Noon Arabia argues for the empowerment of Yemeni women in the worst country in the world for gender disparity.
Yemen is the poorest country in the Arab world with limited opportunities and resources, and has high unemployment and widespread corruption and rampant human rights abuses. The life of an average Yemeni citizen's is therefore challenging, yet to be a woman in Yemen is even more challenging. Women in Yemen are perceived and treated as inferior to men in most spheres of society, and have limited access to health care, economic opportunities and education.
No surprise Yemen was considered the worst place for a woman according to a recent article by the HuffingtonPost based on the Global Gender Gap 2011 report, which examines the gap between men and women in four fundamental categories: economic participation and opportunity, educational attainment, health and survival and political empowerment. Although Yemen has three women ministers in the current transitional unity government, 3 members in parliament, 1 in the lower house and 2 in the upper house, and there was one woman ambassador out of 57 posts, yet it continues to occupy the last place in the region as well as in the overall rankings of 135 countries for six consecutive years.
Yemen is one of the worst countries in the world in terms of gender disparity, the discrimination against women in Yemen is highlighted by the World Bank figures which indicate that males achieve 5,9 year of education on average while females only achieve 1.3 years and in the work force women only represent 6%.Illiteracy rate in Yemen is 52 % and for women it is as high as 70%.
Among the human rights abuses that women are subject to in Yemen is child marriage. According to a nationally representative survey conducted by the Yemeni government and the United Nations Children’s Fund (UNICEF) in 2006, 14 percent of girls in Yemen are married before reaching age 15, and 52 percent are married before 18. Just as Tawakkol Karman made headlines last year becoming the first Arab, Yemeni woman to win the Noble Peace Prize, Nujood Ali also made headlines in 2008 as Yemen's first child bride to end her marriage, yet since then no law has been passed in Yemen to set the female age limit for marriage.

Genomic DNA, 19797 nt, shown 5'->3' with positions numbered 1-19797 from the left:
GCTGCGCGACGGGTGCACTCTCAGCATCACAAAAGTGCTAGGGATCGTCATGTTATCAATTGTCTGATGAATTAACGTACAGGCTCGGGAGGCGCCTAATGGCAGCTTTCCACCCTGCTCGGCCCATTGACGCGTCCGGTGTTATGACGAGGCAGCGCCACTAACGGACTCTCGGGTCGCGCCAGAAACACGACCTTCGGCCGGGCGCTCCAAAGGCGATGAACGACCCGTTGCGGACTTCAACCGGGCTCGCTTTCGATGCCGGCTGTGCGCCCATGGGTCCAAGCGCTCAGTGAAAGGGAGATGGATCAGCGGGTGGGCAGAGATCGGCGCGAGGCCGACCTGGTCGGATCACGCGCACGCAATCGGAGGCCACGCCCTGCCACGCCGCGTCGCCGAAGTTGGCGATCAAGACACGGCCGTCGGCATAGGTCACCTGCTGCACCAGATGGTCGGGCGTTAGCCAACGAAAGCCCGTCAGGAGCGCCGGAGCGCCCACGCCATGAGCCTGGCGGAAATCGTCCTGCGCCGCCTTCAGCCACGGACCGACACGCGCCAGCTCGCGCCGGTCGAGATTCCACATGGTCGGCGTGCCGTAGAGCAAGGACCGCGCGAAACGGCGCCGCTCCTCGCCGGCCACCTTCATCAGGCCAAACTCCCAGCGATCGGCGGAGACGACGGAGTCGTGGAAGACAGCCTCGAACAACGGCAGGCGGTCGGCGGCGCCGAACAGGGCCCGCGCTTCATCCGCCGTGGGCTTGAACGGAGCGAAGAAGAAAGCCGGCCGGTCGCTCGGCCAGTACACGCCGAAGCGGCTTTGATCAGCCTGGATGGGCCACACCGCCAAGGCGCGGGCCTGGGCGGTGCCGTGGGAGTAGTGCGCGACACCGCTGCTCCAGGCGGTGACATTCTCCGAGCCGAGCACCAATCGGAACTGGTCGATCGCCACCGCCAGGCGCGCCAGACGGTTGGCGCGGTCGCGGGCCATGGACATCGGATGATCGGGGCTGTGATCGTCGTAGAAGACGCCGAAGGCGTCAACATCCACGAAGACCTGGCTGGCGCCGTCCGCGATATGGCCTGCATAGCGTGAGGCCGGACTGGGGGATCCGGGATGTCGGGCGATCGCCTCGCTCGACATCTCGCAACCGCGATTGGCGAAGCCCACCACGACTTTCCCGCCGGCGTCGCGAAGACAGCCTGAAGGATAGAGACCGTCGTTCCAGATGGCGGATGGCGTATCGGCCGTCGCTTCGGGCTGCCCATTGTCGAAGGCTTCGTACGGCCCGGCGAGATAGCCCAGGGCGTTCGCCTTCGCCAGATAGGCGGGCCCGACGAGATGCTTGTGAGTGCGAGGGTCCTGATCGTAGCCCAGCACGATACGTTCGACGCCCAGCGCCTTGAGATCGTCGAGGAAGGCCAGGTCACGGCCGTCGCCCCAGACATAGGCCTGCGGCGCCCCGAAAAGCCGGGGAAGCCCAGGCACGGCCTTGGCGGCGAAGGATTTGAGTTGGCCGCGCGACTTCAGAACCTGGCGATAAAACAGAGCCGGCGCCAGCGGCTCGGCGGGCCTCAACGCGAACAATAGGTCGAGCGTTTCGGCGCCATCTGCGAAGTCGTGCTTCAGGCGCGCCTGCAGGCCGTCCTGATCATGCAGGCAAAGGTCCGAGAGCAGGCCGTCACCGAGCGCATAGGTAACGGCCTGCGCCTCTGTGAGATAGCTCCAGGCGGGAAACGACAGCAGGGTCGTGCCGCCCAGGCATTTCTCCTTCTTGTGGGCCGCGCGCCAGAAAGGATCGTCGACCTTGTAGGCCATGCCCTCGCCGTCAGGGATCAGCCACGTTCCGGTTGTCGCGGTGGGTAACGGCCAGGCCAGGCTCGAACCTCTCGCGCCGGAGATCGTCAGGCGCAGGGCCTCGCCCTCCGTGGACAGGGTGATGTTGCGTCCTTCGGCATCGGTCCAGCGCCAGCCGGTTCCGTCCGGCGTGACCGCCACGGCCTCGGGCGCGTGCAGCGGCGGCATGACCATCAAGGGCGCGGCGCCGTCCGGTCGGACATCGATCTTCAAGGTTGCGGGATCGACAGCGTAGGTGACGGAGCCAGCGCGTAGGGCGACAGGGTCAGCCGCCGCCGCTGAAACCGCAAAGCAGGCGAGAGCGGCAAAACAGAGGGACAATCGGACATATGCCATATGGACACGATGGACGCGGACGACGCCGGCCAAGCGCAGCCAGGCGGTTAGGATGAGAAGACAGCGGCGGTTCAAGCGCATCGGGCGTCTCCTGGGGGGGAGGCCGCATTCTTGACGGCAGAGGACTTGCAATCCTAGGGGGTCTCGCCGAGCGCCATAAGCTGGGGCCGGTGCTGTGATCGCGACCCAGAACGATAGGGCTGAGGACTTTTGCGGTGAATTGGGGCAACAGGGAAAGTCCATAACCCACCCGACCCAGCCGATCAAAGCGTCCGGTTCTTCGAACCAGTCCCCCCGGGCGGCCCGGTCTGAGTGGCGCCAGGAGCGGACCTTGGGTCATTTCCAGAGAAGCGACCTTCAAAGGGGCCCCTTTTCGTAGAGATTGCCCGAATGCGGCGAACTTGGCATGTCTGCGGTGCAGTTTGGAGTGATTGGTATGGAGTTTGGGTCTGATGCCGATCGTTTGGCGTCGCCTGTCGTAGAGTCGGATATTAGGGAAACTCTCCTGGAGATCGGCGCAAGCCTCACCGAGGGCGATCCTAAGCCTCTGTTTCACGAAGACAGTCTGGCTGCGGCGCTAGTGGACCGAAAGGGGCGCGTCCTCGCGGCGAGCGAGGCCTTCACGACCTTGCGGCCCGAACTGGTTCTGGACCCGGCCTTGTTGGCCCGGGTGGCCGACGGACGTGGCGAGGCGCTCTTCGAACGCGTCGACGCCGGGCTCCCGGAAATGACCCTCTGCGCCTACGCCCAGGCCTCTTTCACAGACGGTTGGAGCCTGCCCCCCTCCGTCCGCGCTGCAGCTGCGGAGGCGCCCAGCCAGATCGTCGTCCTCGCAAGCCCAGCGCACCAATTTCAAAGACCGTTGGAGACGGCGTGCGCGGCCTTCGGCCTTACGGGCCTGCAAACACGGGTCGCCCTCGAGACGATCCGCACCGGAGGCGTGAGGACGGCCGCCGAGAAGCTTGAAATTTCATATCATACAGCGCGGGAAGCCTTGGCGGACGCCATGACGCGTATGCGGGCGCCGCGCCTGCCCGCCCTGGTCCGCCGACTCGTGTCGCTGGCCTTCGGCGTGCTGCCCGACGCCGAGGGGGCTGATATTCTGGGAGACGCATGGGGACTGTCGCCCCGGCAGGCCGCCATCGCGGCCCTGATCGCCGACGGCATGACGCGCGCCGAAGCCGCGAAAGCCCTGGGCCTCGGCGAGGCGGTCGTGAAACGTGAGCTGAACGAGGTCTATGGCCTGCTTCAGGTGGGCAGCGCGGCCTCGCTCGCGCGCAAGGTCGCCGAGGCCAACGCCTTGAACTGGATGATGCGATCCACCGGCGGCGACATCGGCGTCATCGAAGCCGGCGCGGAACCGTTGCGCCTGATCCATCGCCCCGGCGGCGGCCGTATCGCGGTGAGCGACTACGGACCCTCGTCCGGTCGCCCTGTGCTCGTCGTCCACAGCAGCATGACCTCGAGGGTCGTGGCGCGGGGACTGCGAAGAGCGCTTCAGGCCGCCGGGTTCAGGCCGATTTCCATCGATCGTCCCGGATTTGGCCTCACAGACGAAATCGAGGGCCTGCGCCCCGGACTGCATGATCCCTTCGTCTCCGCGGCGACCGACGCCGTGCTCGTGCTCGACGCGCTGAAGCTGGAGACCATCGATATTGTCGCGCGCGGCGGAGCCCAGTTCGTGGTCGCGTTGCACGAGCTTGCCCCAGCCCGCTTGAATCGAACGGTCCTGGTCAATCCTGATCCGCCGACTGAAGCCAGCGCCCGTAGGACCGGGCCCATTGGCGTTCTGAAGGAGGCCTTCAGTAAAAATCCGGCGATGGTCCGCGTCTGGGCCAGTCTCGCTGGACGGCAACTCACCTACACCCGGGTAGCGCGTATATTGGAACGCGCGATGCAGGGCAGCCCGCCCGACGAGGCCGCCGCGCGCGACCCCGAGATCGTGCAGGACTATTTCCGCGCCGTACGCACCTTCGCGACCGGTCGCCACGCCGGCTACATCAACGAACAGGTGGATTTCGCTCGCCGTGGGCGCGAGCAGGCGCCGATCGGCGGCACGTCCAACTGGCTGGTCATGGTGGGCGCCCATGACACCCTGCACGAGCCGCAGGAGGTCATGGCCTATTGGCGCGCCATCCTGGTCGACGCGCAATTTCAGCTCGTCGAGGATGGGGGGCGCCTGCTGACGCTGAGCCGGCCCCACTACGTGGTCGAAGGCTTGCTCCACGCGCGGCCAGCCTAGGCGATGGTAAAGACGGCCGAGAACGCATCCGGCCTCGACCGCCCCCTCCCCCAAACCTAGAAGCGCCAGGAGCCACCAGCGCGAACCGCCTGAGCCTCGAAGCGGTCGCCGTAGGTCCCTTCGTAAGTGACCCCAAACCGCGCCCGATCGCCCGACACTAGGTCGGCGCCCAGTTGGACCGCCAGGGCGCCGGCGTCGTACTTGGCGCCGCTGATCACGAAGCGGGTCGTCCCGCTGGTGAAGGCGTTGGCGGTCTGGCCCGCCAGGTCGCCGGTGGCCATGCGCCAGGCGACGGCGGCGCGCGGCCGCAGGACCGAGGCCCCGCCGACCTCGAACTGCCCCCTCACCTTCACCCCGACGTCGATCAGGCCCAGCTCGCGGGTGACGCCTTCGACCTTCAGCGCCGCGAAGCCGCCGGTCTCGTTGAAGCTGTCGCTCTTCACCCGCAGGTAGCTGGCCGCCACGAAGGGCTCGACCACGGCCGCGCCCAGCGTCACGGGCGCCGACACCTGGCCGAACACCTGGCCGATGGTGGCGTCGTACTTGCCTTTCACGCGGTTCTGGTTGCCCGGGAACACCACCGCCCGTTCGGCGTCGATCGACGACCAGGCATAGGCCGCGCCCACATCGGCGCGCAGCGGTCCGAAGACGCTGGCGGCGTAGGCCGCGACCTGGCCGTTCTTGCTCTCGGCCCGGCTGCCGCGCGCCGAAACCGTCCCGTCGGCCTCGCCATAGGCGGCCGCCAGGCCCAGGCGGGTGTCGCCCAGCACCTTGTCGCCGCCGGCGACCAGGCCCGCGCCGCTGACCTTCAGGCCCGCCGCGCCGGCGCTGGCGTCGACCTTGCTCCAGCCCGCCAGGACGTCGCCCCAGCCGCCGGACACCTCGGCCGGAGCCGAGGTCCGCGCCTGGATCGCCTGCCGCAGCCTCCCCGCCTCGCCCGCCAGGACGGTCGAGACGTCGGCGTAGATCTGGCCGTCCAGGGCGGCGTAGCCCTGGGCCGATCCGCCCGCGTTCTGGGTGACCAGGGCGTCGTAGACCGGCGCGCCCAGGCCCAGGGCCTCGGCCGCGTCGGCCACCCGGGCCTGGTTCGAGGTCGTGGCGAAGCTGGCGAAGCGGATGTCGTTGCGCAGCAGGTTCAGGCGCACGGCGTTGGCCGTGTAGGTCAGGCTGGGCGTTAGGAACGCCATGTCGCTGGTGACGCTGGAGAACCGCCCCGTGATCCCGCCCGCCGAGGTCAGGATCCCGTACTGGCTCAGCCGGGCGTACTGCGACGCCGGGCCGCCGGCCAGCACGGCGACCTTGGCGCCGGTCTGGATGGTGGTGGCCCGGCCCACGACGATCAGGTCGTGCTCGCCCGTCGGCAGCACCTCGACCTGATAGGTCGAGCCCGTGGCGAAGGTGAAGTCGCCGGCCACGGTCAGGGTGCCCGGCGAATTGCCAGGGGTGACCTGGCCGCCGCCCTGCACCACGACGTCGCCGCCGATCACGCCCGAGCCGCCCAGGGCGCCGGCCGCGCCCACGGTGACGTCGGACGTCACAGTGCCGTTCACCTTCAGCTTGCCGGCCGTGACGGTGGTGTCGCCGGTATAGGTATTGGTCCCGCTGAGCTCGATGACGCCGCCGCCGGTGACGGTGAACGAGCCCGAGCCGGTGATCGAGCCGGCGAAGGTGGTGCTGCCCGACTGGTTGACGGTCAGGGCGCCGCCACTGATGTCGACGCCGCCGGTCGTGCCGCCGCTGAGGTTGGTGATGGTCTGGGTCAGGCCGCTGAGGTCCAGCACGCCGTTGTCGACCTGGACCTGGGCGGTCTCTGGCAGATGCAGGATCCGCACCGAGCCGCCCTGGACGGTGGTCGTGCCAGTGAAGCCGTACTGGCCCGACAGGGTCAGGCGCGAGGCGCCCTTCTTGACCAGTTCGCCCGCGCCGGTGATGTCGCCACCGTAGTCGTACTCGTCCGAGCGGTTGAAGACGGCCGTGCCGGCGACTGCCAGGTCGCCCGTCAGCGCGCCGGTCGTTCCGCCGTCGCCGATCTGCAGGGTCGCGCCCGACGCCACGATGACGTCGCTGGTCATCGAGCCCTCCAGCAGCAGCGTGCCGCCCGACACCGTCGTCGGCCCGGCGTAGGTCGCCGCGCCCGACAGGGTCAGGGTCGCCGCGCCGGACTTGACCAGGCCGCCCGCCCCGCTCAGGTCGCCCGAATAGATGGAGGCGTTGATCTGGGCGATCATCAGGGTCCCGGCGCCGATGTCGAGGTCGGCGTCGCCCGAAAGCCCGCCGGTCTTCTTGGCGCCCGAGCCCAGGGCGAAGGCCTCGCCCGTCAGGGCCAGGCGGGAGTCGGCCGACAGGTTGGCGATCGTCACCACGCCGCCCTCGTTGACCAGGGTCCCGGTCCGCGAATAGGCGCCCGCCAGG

A 2005 study by Sanaa University noted that, in some rural areas, girls as young as eight are married. Their early removal from school for early marriage, cuts short the education and skills necessary to provide for themselves and their families. Besides the risk of marital rape before puberty and domestic violence, are reproductive health risks due to adolescents' smaller pelvises such as obstructed labour which can lead to maternal mortality. Many become pregnant and have children soon after marriage, while they are still children themselves.
Yemen has one of the highest maternal mortality rates in the world, seven women die everyday due to complications during childbirth. United Nations Development Program (UNDP) cites child marriage as a factor that contributes to Yemen’s lack of progress in meeting at least two goals: gender equality and reduced maternal mortality.
Yemeni Women have amazed the world by playing a major role in the revolution as activists, doctors, nurses, photographers, writers and some bravely faced security forces bullets and became martyrs. They led demonstrations and marches as their male counterparts and were as determined to demand freedom, democracy and social justice that would offer their sons and daughter a new and brighter future, yet they continue to be discriminated and marginalized in the decision making process to bring about that change.
'Women are not allowed to take part in decision making, they are not recognized as equal human beings and are not in the places they deserve to be in, despite their qualifications. Discrimination is a serious problem in Yemen'.~ Amal Basha, Director, Sisters' Arab Forum for Human Rights
Although Women in Yemen have made progress in comparison to other women in the region, yet they are still fighting to regain equality and recognition in society. Now more than ever, the Yemeni civil society is advocating for more rights for women, Support Yemen is currently running a campaign calling for:
- Free mandatory education and adequate health care for females
- Setting a minimum age of marriage at 18 years
- Criminalizing domestic violence
- 30 % quota for women in all decision making positions
'Yemeni women are strong ...they don't accept to be oppressed, ... they are capable of making things happen, this is why I am proud of Yemeni women.' - Suha Bashreen, Women Coalition
From Notes by Noon blog.
More articles from this author
- ‘We became a vector for spreading the virus’: an ambulance worker speaks out
- 20 Dictators Currently Supported by the U.S. - book review
- Upcoming Counterfire public meetings: July 2020
- Far-right nationalism in Poland: persecution and resistance
- Starmer takes Labour right: It's time for an extra-parliamentary left
- Five films on the black struggle
- Don't just fund but fight for the future of post-16 education